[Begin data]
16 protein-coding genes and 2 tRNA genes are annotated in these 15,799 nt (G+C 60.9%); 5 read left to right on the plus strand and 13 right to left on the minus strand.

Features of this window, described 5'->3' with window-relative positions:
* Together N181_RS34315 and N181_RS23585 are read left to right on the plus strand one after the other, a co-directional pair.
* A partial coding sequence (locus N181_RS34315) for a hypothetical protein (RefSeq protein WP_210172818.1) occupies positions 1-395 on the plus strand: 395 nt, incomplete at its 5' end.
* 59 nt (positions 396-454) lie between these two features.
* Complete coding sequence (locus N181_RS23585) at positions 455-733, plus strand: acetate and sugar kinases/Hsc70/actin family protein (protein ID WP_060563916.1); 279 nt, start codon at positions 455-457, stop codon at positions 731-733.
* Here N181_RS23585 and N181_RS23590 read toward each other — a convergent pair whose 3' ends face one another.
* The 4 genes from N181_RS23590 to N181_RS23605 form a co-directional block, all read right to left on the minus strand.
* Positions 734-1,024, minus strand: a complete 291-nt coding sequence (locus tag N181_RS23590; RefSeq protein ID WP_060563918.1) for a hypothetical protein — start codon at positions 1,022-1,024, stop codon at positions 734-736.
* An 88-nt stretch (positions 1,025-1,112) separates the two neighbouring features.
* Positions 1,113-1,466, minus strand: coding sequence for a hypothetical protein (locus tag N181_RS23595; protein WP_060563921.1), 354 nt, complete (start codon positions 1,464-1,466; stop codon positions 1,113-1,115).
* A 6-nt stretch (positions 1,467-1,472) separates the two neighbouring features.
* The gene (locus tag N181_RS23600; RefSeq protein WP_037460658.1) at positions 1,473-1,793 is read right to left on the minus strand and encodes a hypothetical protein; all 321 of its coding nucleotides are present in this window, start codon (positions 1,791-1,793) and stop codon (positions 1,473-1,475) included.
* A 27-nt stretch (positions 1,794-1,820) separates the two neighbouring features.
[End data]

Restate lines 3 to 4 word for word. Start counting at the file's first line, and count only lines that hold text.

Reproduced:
* Together N181_RS34315 and N181_RS23585 are read left to right on the plus strand one after the other, a co-directional pair.
* A partial coding sequence (locus N181_RS34315) for a hypothetical protein (RefSeq protein WP_210172818.1) occupies positions 1-395 on the plus strand: 395 nt, incomplete at its 5' end.